Category Archives: Hive

Array_Position Custom UDF in Hive

Working with arrays in hive is pretty slick. However, I’ve run into an issue in which in the published Hive UDFs there is no function to return an index of a value within an array when it contains an item you’re looking for. So I took it upon myself to write it. This code runs on hive:


#array_position.py
#!/usr/bin/python
import sys

def get_position (item, item_list_string):
	try:
                # making a list as it would be a string coming from hive
		item_list = item_list_string.split(',') 
		array_position = 0
		for position, value in enumerate(item_list):
			value = value.replace('[', '')
			value= value.replace(']', '')
			value = value.replace('\"', '')
			if value == item:
				array_position = position + 1
		# Add all the output values to a list
		output = [str(array_position)]
		# Print output as tab delimited string objects to stdout
		print '\t'.join(map(str, output))
	except:
		m = 0

def main(argv):
	# Hive submits each record to stdin
	# The record/line is stripped of extra characters
	for line in sys.stdin:
		line = line.strip()
		item, item_list_string = line.split('\t')
		get_position(item, item_list_string)

if __name__ == "__main__":
	main(sys.argv[0]) # 0 as there are no args besides the hive query fields


The hive code to invoke this function is as follows:


ADD FILE array_position.py;
SELECT TRANSFORM (a.item, a.item_list_string)
USING 'array_position.py'
AS array_position
from
(select item, item_list_string
from your_table) a; 

Running Python in Hive/Hadoop

One of the things I love about running Hive is the ability to run Python and leverage the power of the parallel processing. Below I’m going to show a stripped down example of how to integrate a Hive statement & Python together to aggregate data to prepare it for modeling. Keep in mind, you can also use Hive & Python to transform data line by line as well, and it extremely handy for data transformation.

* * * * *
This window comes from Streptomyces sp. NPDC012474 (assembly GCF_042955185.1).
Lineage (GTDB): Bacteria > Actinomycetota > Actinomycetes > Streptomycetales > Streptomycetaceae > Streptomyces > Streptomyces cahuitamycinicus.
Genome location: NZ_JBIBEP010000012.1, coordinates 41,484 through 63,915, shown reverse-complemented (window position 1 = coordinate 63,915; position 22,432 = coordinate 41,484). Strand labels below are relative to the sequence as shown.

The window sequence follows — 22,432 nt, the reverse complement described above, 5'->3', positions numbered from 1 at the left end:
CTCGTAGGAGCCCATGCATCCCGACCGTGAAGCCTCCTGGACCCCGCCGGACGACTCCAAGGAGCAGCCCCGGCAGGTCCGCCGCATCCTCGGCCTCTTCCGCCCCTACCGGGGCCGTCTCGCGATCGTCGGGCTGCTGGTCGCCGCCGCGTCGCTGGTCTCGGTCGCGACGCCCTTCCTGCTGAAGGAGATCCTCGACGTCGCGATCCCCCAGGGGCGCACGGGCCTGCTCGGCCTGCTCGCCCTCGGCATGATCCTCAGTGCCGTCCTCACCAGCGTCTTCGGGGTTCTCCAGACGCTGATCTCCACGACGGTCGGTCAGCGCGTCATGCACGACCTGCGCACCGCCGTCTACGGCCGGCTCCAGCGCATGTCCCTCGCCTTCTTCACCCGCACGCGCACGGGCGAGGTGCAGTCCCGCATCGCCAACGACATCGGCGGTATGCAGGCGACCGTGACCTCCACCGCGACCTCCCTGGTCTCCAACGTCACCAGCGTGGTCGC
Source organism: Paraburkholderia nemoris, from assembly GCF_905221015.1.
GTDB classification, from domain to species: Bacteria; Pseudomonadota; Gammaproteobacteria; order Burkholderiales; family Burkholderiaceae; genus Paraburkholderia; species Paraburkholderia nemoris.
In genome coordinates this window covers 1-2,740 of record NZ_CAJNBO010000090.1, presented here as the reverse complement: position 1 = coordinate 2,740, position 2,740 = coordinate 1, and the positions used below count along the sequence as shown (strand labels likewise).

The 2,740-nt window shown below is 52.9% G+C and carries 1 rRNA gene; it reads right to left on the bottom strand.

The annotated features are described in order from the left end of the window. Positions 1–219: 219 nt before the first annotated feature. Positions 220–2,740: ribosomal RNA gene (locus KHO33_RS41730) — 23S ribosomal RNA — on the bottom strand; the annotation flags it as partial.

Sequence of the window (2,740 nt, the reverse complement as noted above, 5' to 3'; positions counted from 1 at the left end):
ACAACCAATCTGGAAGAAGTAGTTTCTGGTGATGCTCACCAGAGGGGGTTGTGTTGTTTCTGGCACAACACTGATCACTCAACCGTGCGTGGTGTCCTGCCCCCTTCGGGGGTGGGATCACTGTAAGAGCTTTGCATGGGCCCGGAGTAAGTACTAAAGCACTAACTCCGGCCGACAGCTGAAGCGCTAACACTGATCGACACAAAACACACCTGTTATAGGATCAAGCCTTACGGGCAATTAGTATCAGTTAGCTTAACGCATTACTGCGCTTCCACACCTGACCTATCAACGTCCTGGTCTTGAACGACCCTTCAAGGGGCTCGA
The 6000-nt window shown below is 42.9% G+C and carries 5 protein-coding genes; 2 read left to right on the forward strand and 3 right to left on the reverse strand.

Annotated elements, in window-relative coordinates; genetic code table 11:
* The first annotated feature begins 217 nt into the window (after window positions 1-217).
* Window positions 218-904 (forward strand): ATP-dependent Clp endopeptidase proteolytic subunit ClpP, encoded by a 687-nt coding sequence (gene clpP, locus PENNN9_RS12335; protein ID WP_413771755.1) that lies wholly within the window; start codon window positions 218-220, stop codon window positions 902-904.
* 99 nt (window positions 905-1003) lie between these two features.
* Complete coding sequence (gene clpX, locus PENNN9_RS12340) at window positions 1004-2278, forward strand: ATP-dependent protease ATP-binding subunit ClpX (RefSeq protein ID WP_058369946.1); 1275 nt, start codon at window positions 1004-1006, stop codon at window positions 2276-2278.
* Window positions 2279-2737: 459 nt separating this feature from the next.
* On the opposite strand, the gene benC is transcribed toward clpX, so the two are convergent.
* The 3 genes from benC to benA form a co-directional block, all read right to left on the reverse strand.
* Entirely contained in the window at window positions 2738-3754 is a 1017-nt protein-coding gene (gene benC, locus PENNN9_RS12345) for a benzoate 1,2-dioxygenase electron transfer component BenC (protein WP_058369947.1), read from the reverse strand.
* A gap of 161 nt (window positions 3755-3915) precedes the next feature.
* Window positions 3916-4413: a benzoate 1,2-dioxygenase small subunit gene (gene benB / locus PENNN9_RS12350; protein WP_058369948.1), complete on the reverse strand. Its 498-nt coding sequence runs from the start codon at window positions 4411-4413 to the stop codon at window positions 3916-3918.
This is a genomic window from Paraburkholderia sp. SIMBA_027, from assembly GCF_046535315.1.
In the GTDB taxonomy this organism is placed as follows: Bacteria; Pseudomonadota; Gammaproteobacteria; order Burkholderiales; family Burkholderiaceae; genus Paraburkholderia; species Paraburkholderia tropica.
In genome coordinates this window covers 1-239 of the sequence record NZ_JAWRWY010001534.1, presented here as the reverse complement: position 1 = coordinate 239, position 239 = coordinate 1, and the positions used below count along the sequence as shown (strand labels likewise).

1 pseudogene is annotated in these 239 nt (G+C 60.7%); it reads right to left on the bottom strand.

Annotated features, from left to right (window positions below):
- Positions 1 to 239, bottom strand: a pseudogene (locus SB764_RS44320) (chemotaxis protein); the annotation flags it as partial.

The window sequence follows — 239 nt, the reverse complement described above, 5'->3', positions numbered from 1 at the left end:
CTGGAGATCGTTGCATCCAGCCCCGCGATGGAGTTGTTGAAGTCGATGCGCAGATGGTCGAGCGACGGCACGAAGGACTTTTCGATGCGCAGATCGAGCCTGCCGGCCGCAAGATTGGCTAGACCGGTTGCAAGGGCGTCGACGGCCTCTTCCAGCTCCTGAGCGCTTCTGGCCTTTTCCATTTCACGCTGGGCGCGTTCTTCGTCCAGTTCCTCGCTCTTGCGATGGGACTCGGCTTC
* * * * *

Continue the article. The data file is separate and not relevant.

Use case: print out an array of products sold to a particular user. Again is a basic example, but you can build upon this and generate products sold for every user, then use KNN to generate clusters of users, or perhaps Association Rules to generate baskets.

Here is the Python script, which will have to be saved in local Hadoop path:


#!/usr/bin/python
import sys

items_sold = []  # create global list variable

class Items:  # create class to store and access items added
    def __init__(self, x):
    	self.x = x

    def set_x(self, x):
        self.x = x
    
    def get_x(self):
        return self.x

def print_results():  # print output in Hive
	result_set = [item.get_x() for item in items_sold];
	print (result_set)

	# Hive submits each record to stdin
	# The record/line is stripped of extra characters and submitted
for line in sys.stdin:
	line = line.strip()
	purchased_item = line.split('\t')
	items_sold.append(Items(purchased_item))

print_results()

Here is the hive statement:


add file blog_hive.py; 
select TRANSFORM (a.purchased_item)
using 'blog_hive.py'
AS array_purchased
from (select purchased_item from company_purchases where user_id = 'u1') a;

Result in Hive will be similar to this: [‘s_123’, ‘s_234’, ‘s890’]